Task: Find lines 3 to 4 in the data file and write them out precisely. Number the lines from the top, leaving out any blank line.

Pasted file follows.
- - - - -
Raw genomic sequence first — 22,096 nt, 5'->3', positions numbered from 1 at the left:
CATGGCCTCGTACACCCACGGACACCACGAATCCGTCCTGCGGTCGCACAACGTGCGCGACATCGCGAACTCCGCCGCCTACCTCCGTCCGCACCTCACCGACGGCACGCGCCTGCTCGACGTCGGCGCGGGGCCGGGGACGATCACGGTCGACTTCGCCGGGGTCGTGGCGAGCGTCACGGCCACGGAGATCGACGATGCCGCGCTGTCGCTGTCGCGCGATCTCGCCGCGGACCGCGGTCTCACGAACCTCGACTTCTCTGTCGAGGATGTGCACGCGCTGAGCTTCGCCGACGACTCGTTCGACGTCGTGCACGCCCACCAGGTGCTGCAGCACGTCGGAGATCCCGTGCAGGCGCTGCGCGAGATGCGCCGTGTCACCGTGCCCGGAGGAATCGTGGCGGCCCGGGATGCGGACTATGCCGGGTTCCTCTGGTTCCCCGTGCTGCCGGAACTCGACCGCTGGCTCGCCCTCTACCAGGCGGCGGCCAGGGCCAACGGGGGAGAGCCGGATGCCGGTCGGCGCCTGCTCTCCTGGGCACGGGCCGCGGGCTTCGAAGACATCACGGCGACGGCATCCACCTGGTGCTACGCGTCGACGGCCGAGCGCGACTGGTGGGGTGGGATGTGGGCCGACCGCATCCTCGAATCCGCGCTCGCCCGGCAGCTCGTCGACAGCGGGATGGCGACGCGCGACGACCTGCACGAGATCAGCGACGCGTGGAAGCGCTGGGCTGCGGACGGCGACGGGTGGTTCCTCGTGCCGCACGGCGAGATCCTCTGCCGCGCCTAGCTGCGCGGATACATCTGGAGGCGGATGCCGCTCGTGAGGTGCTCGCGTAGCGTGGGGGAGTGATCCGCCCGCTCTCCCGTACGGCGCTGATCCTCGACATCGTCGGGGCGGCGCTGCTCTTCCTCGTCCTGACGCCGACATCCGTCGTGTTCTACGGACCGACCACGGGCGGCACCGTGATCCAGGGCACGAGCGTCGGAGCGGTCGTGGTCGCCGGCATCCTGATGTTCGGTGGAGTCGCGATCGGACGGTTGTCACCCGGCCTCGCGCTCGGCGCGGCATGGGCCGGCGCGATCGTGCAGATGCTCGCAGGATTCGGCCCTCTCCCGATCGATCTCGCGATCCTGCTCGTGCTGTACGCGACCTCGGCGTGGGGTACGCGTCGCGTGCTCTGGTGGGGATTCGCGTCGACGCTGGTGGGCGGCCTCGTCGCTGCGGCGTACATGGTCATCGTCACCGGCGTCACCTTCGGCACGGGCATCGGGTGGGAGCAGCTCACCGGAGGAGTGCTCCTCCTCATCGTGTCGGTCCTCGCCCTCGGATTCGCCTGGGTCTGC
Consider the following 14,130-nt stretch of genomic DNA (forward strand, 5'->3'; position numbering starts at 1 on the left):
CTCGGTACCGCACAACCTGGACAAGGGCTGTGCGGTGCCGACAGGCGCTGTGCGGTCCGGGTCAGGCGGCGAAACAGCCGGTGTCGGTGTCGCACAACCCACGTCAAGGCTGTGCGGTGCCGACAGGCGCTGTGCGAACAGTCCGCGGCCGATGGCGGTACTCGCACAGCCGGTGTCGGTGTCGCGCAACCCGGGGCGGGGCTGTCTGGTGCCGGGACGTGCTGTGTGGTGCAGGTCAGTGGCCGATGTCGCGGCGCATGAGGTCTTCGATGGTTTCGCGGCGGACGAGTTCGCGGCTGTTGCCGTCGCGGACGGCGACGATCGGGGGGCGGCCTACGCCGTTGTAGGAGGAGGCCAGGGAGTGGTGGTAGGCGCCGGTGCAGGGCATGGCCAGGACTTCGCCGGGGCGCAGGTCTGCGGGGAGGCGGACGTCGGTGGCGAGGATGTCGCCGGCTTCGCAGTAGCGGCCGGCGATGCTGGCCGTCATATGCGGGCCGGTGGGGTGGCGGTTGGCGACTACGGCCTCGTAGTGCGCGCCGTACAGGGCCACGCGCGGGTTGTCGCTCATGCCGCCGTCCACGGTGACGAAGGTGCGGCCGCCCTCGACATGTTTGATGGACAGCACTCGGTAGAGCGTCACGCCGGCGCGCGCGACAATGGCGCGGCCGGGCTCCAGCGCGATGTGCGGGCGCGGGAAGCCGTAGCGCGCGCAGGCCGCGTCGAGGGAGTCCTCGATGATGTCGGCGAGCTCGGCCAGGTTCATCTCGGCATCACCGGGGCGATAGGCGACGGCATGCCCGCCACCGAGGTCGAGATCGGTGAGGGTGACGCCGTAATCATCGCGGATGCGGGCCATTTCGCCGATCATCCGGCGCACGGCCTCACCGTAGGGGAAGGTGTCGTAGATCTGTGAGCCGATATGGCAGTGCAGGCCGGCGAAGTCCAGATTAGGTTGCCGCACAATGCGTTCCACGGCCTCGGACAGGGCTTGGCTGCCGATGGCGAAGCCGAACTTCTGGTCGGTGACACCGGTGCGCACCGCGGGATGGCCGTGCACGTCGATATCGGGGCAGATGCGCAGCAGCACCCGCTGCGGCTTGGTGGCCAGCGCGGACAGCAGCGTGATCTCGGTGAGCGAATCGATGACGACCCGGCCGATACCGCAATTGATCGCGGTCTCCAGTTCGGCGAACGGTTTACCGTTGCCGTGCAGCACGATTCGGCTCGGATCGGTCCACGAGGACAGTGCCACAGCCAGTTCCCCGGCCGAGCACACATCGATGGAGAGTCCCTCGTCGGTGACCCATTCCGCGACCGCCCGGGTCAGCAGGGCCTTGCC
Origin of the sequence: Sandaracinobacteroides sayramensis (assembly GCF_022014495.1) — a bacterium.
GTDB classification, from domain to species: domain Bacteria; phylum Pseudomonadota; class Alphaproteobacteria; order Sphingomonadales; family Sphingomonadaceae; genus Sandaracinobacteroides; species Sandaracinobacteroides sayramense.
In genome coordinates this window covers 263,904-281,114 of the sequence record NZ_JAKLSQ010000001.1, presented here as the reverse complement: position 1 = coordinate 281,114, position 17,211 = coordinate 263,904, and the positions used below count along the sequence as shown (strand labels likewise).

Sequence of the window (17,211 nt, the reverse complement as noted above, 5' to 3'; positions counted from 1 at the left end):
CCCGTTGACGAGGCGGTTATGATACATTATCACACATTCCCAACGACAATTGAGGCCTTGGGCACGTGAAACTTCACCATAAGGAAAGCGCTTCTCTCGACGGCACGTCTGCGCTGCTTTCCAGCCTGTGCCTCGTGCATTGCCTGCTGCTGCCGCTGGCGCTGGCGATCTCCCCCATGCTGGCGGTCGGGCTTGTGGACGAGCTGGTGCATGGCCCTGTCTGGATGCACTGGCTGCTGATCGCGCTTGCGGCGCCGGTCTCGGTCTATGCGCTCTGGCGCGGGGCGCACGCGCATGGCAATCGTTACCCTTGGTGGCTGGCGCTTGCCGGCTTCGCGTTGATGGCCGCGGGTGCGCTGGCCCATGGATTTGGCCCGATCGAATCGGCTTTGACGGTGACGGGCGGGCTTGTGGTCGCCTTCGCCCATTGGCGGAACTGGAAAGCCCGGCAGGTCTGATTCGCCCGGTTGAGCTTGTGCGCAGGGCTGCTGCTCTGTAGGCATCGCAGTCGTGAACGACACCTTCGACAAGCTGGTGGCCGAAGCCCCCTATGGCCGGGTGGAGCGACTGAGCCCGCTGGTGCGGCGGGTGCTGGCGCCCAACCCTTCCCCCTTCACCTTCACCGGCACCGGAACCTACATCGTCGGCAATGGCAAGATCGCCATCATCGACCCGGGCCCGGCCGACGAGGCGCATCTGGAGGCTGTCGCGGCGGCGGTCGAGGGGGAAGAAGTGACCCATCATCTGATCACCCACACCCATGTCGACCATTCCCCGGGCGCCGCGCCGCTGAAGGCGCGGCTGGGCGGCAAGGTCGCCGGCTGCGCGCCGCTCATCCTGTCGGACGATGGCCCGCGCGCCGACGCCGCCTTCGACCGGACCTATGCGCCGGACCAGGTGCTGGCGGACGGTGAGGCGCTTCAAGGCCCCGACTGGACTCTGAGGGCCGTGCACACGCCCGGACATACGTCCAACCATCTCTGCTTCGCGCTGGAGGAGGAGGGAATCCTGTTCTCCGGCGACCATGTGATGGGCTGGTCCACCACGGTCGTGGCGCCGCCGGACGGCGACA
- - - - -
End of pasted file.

Consider the following 14,130-nt stretch of genomic DNA (forward strand, 5'->3'; position numbering starts at 1 on the left):
CTCGGTACCGCACAACCTGGACAAGGGCTGTGCGGTGCCGACAGGCGCTGTGCGGTCCGGGTCAGGCGGCGAAACAGCCGGTGTCGGTGTCGCACAACCCACGTCAAGGCTGTGCGGTGCCGACAGGCGCTGTGCGAACAGTCCGCGGCCGATGGCGGTACTCGCACAGCCGGTGTCGGTGTCGCGCAACCCGGGGCGGGGCTGTCTGGTGCCGGGACGTGCTGTGTGGTGCAGGTCAGTGGCCGATGTCGCGGCGCATGAGGTCTTCGATGGTTTCGCGGCGGACGAGTTCGCGGCTGTTGCCGTCGCGGACGGCGACGATCGGGGGGCGGCCTACGCCGTTGTAGGAGGAGGCCAGGGAGTGGTGGTAGGCGCCGGTGCAGGGCATGGCCAGGACTTCGCCGGGGCGCAGGTCTGCGGGGAGGCGGACGTCGGTGGCGAGGATGTCGCCGGCTTCGCAGTAGCGGCCGGCGATGCTGGCCGTCATATGCGGGCCGGTGGGGTGGCGGTTGGCGACTACGGCCTCGTAGTGCGCGCCGTACAGGGCCACGCGCGGGTTGTCGCTCATGCCGCCGTCCACGGTGACGAAGGTGCGGCCGCCCTCGACATGTTTGATGGACAGCACTCGGTAGAGCGTCACGCCGGCGCGCGCGACAATGGCGCGGCCGGGCTCCAGCGCGATGTGCGGGCGCGGGAAGCCGTAGCGCGCGCAGGCCGCGTCGAGGGAGTCCTCGATGATGTCGGCGAGCTCGGCCAGGTTCATCTCGGCATCACCGGGGCGATAGGCGACGGCATGCCCGCCACCGAGGTCGAGATCGGTGAGGGTGACGCCGTAATCATCGCGGATGCGGGCCATTTCGCCGATCATCCGGCGCACGGCCTCACCGTAGGGGAAGGTGTCGTAGATCTGTGAGCCGATATGGCAGTGCAGGCCGGCGAAGTCCAGATTAGGTTGCCGCACAATGCGTTCCACGGCCTCGGACAGGGCTTGGCTGCCGATGGCGAAGCCGAACTTCTGGTCGGTGACACCGGTGCGCACCGCGGGATGGCCGTGCACGTCGATATCGGGGCAGATGCGCAGCAGCACCCGCTGCGGCTTGGTGGCCAGCGCGGACAGCAGCGTGATCTCGGTGAGCGAATCGATGACGACCCGGCCGATACCGCAATTGATCGCGGTCTCCAGTTCGGCGAACGGTTTACCGTTGCCGTGCAGCACGATTCGGCTCGGATCGGTCCACGAGGACAGTGCCACAGCCAGTTCCCCGGCCGAGCACACATCGATGGAGAGTCCCTCGTCGGTGACCCATTCCGCGACCGCCCGGGTCAGCAGGGCCTTGCC